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When people are suffering from stress, mental health problems or other concerns that affect their overall well-being, they might consult clinical psychologists for treatment. These specially trained mental health professionals have doctoral degrees in clinical psychology and state licenses to practice. Many clinical psychologists are self-employed and work in private practice, but they also might be employed in other settings depending on their areas of expertise.
Health Care Organizations
Clinical psychologists are employed by a wide range of health care organizations, such as hospitals, managed care companies, rehabilitation centers, substance abuse treatment clinics and assisted living facilities. In such settings, they are often members of interdisciplinary health care teams consisting of other professionals, such as doctors, nurses, social workers, physical therapists or occupational therapists. Clinical psychologists in health care organizations might perform diverse roles, such as providing psychological testing, counseling, assessments, diagnoses and treatment plans or evaluating managed care claims.
Schools and Educational Institutions
Clinical psychologists also might work in public or private schools, especially if they have earned their doctoral degrees in a combined clinical and school psychology program. They may work with students to help them with academic, social or psychological concerns by offering assessments, counseling and referrals. They also may be employed as professors, researchers or clinicians in university counseling centers.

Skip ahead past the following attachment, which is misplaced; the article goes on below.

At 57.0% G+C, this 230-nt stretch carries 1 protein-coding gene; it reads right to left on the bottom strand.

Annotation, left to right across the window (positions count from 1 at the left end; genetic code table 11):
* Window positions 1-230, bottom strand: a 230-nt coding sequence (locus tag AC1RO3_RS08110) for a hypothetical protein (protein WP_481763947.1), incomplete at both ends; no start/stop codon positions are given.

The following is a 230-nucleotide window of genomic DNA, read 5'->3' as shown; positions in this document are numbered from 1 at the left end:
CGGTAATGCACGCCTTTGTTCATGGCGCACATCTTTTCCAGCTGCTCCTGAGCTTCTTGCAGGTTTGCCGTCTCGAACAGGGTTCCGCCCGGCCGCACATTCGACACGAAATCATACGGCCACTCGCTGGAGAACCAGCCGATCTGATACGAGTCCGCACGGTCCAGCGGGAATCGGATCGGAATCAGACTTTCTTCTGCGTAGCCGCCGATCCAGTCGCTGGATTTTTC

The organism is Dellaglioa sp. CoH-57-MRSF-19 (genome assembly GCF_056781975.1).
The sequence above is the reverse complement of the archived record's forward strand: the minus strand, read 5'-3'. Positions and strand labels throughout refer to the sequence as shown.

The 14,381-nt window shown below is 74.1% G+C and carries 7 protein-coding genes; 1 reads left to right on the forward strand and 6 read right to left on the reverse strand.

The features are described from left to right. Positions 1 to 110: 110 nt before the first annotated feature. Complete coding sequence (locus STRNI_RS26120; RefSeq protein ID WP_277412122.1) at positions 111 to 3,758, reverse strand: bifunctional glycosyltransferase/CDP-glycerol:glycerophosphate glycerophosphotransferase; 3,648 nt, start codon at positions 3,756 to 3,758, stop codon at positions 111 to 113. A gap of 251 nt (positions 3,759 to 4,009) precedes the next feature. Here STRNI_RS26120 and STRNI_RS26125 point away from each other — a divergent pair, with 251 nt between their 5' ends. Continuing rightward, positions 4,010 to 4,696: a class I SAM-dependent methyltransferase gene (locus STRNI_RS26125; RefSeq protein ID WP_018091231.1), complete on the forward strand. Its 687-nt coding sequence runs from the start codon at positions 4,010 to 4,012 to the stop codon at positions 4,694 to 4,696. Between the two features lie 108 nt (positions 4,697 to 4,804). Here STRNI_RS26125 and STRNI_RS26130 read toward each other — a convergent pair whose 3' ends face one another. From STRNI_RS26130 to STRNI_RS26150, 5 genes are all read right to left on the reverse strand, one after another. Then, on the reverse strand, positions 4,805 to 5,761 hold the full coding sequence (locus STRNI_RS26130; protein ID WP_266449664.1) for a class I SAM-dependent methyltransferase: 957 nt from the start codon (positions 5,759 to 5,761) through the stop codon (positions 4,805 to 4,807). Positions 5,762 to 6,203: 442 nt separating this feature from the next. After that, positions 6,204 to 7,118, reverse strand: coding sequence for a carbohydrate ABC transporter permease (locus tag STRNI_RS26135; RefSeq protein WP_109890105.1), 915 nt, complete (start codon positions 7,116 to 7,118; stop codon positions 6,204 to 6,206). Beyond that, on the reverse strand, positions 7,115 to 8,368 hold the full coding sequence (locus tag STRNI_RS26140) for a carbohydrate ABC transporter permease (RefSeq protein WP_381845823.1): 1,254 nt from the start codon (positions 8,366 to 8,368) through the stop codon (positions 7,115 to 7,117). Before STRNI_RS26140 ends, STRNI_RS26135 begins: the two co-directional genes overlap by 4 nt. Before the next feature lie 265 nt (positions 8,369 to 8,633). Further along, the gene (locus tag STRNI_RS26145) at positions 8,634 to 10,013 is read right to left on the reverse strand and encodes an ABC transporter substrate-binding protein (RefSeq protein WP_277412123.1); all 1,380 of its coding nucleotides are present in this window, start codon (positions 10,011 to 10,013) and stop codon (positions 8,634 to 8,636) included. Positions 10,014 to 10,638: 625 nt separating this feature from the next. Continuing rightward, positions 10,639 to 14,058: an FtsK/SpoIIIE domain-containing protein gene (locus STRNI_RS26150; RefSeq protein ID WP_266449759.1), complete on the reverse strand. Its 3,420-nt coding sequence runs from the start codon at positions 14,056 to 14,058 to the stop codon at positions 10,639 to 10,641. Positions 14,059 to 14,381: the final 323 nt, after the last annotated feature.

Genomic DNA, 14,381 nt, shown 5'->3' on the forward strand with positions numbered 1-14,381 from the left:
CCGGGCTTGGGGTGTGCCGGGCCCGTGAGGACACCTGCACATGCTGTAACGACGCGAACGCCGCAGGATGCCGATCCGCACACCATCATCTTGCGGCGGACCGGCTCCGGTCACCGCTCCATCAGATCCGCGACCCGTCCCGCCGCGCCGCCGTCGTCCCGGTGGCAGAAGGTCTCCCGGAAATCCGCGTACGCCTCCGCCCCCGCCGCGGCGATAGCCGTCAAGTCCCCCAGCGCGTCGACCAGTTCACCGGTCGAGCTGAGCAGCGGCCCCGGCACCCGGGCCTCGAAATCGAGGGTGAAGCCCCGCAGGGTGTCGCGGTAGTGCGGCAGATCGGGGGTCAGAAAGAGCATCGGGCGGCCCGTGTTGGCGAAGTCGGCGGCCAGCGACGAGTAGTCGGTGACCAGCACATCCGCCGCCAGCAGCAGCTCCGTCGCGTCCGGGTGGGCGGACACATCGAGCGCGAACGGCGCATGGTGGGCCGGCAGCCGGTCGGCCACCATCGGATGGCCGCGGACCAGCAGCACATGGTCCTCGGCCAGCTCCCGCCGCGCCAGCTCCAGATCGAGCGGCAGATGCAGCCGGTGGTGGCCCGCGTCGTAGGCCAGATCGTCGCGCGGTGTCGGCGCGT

Mental Health Clinics
When patients don't have mental health insurance coverage or can't afford to see clinical psychologists in private practice, they might seek assistance from government-run and non-profit community clinics. Mental health clinics employ a wide range of professionals, such as counselors, psychiatrists, social workers and psychologists, to provide assessments, evaluations, diagnosis and treatment. Clinical psychologists in mental health clinics usually offer treatment in the form of individual, couples, family or group psychotherapy. They help patients cope with a variety of mental health concerns, such as depression, anxiety, grief, job stress, relationship issues and family problems.
While the Bureau of Labor Statistics reports that the largest percentage of clinical psychologists are self-employed or work in mental health clinics, educational institutions and health care facilities, some clinical psychologists work in corporations, legal organizations, governmental agencies and the military. They might advise managers in business settings, help servicemen and women and their families cope with the stresses of military life, provide assessments and expert evaluations in courts or work in corporate or government-run employee assistance programs.
2016 Salary Information for Psychologists
Psychologists earned a median annual salary of $75,710 in 2016, according to the U.S. Bureau of Labor Statistics. On the low end, psychologists earned a 25th percentile salary of $56,390, meaning 75 percent earned more than this amount. The 75th percentile salary is $97,780, meaning 25 percent earn more. In 2016, 166,600 people were employed in the U.S. as psychologists.
- Bureau of Labor Statistics: Psychologists - Work Environment
- NHS Careers: Clinical Psychologist
- University of Virginia Curry School of Education: Clinical & School Psychology
- San Diego State University: Psychology - Graduate School Planning and Information
- Society of Clinical Psychology: About Clinical Psychology
- U.S. Bureau of Labor Statistics: Occupational Outlook Handbook: Psychologists
- Career Trend: Psychologists
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